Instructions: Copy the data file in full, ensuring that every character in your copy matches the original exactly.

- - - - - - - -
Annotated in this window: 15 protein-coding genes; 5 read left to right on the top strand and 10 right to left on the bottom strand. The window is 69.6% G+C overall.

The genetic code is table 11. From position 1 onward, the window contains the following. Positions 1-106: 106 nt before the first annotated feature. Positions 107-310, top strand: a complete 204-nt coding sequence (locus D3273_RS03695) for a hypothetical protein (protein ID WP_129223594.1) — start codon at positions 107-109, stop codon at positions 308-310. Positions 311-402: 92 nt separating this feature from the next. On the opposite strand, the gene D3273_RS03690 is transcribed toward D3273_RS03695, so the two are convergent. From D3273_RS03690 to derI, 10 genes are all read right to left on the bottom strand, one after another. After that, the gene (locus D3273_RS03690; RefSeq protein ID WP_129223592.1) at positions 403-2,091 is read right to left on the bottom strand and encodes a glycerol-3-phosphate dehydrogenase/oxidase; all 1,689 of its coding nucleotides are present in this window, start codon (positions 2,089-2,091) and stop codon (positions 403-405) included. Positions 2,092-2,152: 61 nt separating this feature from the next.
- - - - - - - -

Annotated in this window: 15 protein-coding genes; 5 read left to right on the top strand and 10 right to left on the bottom strand. The window is 69.6% G+C overall.

The genetic code is table 11. From position 1 onward, the window contains the following. Positions 1-106: 106 nt before the first annotated feature. Positions 107-310, top strand: a complete 204-nt coding sequence (locus D3273_RS03695) for a hypothetical protein (protein ID WP_129223594.1) — start codon at positions 107-109, stop codon at positions 308-310. Positions 311-402: 92 nt separating this feature from the next. On the opposite strand, the gene D3273_RS03690 is transcribed toward D3273_RS03695, so the two are convergent. From D3273_RS03690 to derI, 10 genes are all read right to left on the bottom strand, one after another. After that, the gene (locus D3273_RS03690; RefSeq protein ID WP_129223592.1) at positions 403-2,091 is read right to left on the bottom strand and encodes a glycerol-3-phosphate dehydrogenase/oxidase; all 1,689 of its coding nucleotides are present in this window, start codon (positions 2,089-2,091) and stop codon (positions 403-405) included. Positions 2,092-2,152: 61 nt separating this feature from the next.